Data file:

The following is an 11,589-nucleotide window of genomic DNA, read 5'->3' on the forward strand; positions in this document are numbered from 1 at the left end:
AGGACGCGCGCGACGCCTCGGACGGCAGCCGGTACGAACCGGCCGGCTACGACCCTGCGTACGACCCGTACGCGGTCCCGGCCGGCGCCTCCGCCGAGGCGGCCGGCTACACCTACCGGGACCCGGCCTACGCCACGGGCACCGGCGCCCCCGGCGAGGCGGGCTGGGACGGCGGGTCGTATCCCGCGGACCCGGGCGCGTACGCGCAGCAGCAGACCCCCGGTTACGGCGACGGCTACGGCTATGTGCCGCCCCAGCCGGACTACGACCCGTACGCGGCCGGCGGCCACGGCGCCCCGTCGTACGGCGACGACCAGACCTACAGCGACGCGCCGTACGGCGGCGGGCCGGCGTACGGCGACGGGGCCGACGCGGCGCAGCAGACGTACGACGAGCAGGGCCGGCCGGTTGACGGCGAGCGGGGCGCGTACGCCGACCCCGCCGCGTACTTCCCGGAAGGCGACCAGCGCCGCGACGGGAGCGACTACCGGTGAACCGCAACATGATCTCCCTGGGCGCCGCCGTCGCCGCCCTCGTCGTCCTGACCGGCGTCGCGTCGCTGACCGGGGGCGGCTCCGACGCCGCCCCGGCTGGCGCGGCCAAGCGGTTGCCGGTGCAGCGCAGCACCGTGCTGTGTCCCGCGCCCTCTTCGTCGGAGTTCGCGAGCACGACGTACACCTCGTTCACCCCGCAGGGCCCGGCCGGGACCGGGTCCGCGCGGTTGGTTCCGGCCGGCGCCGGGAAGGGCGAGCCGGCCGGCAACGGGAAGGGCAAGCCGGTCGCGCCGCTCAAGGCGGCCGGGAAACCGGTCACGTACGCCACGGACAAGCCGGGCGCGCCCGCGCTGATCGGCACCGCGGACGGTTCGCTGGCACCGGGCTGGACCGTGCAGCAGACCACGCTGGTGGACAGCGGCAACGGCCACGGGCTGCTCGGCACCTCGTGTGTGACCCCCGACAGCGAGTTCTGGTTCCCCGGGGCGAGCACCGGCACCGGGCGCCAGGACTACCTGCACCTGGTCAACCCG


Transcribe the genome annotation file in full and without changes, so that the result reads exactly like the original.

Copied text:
The following is an 11,589-nucleotide window of genomic DNA, read 5'->3' on the forward strand; positions in this document are numbered from 1 at the left end:
AGGACGCGCGCGACGCCTCGGACGGCAGCCGGTACGAACCGGCCGGCTACGACCCTGCGTACGACCCGTACGCGGTCCCGGCCGGCGCCTCCGCCGAGGCGGCCGGCTACACCTACCGGGACCCGGCCTACGCCACGGGCACCGGCGCCCCCGGCGAGGCGGGCTGGGACGGCGGGTCGTATCCCGCGGACCCGGGCGCGTACGCGCAGCAGCAGACCCCCGGTTACGGCGACGGCTACGGCTATGTGCCGCCCCAGCCGGACTACGACCCGTACGCGGCCGGCGGCCACGGCGCCCCGTCGTACGGCGACGACCAGACCTACAGCGACGCGCCGTACGGCGGCGGGCCGGCGTACGGCGACGGGGCCGACGCGGCGCAGCAGACGTACGACGAGCAGGGCCGGCCGGTTGACGGCGAGCGGGGCGCGTACGCCGACCCCGCCGCGTACTTCCCGGAAGGCGACCAGCGCCGCGACGGGAGCGACTACCGGTGAACCGCAACATGATCTCCCTGGGCGCCGCCGTCGCCGCCCTCGTCGTCCTGACCGGCGTCGCGTCGCTGACCGGGGGCGGCTCCGACGCCGCCCCGGCTGGCGCGGCCAAGCGGTTGCCGGTGCAGCGCAGCACCGTGCTGTGTCCCGCGCCCTCTTCGTCGGAGTTCGCGAGCACGACGTACACCTCGTTCACCCCGCAGGGCCCGGCCGGGACCGGGTCCGCGCGGTTGGTTCCGGCCGGCGCCGGGAAGGGCGAGCCGGCCGGCAACGGGAAGGGCAAGCCGGTCGCGCCGCTCAAGGCGGCCGGGAAACCGGTCACGTACGCCACGGACAAGCCGGGCGCGCCCGCGCTGATCGGCACCGCGGACGGTTCGCTGGCACCGGGCTGGACCGTGCAGCAGACCACGCTGGTGGACAGCGGCAACGGCCACGGGCTGCTCGGCACCTCGTGTGTGACCCCCGACAGCGAGTTCTGGTTCCCCGGGGCGAGCACCGGCACCGGGCGCCAGGACTACCTGCACCTGGTCAACCCG